If you're working with a single system, then the upgrade is a necessary evil. But if you have two or more machines, does this mean that you need to download 300MB (or more) for each and every computer?
The answer, thankfully, is: not necessarily.
You can simply update the packages on a single system, burn those updates to CD, and copy them to the other machines in your care.
All the updated package files in any Ubuntu system are cached in
So can you just copy these file directly to CD and have Synaptic recognize them? Well, no, not quite. As an intermediate step, you need to create a catalog of these files. Essentially, you're creating your own custom repository. And for this, you need to run
dpkg-scanpackagesover your directory of Ubuntu packages.
dpkg-scanpackagesis needed to generate
Packages, which Synaptic needs to identify a repository.
dpkg-scanpackages, though, is not installed by default in Ubuntu. You need to install it manually. It's part of
Here are the steps you need to take to copy the upgrades from one Ubuntu machine to another.
On your source machine:
sudo apt-get install dpkg-dev
2) Go to the
3) Generate the
Packagesfile. In the example below, you the
Packagesfile will end up in your home directory.
dpkg-scanpackages . /dev/null > ~/Packages
4) Go back to your home directory and compress the
5) Burn the contents of
/var/cache/apt/archivesand the resulting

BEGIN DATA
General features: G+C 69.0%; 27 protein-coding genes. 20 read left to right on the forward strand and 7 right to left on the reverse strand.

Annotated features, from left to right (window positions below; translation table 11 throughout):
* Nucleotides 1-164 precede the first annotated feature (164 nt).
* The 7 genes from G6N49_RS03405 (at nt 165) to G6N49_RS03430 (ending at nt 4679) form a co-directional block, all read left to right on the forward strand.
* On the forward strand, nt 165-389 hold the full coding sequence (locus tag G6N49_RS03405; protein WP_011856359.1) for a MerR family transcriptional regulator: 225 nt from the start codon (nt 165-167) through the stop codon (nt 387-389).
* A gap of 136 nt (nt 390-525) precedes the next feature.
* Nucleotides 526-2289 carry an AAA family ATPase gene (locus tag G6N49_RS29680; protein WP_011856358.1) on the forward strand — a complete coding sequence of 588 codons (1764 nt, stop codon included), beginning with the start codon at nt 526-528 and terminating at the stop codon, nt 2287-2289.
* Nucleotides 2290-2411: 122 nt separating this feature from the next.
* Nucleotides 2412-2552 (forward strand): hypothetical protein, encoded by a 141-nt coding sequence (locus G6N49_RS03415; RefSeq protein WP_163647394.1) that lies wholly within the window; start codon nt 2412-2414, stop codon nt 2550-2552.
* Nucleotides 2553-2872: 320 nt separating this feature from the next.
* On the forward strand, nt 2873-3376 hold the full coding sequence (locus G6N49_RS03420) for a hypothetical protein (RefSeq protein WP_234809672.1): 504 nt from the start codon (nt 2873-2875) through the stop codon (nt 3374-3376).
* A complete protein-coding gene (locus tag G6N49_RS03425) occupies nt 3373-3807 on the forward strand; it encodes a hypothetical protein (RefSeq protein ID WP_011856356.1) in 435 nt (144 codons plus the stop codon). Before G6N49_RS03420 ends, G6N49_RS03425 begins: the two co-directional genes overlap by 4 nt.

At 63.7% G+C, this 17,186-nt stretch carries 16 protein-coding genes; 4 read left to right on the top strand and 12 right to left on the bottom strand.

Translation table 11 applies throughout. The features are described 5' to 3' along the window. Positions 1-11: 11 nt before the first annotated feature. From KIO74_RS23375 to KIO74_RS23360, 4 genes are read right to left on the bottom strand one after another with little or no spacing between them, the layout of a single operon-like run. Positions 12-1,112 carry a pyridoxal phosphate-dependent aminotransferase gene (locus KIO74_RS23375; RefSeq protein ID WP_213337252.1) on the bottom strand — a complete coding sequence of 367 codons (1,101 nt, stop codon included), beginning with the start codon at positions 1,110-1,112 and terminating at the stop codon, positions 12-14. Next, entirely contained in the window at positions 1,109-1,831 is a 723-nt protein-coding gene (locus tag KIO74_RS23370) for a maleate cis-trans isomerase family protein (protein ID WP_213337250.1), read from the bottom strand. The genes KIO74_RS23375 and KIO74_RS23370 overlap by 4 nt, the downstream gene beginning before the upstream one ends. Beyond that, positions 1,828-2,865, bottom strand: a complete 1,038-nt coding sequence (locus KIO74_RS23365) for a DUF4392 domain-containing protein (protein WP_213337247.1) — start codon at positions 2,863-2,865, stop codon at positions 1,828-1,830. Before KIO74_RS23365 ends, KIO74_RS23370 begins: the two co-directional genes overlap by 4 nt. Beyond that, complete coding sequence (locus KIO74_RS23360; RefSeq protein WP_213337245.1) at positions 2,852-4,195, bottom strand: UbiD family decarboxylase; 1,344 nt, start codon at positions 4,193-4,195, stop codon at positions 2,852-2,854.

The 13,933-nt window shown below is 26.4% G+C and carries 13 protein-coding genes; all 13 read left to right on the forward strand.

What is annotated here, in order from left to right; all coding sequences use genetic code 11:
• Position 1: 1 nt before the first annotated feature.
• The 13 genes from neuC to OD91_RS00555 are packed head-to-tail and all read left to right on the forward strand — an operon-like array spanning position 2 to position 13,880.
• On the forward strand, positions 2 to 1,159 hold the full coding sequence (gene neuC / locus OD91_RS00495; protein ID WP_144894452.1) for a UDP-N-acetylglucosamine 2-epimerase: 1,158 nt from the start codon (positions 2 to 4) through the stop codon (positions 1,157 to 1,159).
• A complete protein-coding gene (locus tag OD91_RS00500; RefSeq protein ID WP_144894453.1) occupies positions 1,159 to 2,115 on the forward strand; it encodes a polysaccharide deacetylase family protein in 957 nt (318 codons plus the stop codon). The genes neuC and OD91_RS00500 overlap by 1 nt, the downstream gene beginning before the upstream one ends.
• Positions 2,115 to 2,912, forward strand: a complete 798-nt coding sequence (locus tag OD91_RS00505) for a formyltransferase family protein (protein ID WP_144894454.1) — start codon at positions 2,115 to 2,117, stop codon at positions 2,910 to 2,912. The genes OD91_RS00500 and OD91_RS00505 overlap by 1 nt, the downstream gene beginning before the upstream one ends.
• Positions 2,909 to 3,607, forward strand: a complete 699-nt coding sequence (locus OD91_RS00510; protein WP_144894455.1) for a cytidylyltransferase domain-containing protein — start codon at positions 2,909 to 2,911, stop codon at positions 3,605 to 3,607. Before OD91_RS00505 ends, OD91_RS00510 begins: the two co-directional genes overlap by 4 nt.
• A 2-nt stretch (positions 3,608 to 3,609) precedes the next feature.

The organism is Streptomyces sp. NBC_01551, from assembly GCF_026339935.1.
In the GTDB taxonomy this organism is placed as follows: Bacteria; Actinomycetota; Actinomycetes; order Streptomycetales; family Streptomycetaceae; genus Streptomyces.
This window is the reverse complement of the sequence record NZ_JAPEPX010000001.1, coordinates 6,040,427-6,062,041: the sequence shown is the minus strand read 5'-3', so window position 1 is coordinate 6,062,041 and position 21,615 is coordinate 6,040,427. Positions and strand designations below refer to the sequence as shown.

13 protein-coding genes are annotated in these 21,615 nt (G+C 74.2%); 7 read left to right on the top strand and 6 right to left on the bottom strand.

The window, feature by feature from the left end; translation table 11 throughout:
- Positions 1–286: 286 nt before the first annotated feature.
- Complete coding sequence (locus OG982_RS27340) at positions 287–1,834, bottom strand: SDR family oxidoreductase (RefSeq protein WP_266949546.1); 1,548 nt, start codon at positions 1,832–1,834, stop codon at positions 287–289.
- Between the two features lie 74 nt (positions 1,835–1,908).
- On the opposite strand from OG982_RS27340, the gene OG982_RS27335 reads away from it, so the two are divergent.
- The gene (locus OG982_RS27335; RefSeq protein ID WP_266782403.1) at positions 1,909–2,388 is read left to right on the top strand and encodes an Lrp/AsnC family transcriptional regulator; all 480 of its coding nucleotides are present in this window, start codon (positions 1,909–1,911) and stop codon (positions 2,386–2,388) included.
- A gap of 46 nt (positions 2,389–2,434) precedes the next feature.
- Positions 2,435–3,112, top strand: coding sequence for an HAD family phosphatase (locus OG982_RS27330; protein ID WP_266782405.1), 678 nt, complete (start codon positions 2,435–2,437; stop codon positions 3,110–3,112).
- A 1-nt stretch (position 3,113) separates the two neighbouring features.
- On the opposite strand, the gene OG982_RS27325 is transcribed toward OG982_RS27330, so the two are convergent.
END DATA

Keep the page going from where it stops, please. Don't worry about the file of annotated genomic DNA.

Packages.gzfile into a CD. Just keep them all at the CD's top-level directory.
On your target machine:
1) Fire up Synaptic. Open the
2) On the Repository dialog window, click on
3) Click on
Add CD-ROM...Synaptic will search your CD for
Packages.gz, which will then point to the update files on the same CD. Synaptic will prompt you for a label for the CD.
4) On the main Synaptic menu, click on
Reload. Your custom repository of Ubuntu updates will now be visible to Synaptic. From here on, just follow the usual update procedure under Synaptic.
This procedure is not perfect. There may be some required packages not found in your customized CD hence causing the installation of some packages to fail. That said, Synaptic and APT are smart enough not to cause any conflicts. The main purpose here is to reduce the amount of data you need to download for updates.
Note that, by extension, this procedure can apply to non-Internet connected machines. It can also apply to additional packages, not just updates, that you might want to install via APT or Synaptic. So let's say you're in the mountains somewhere and you want to install Ubuntu with LAMP for a classroom, you could prepare a customized CD as above to update existing packages and add needed ones.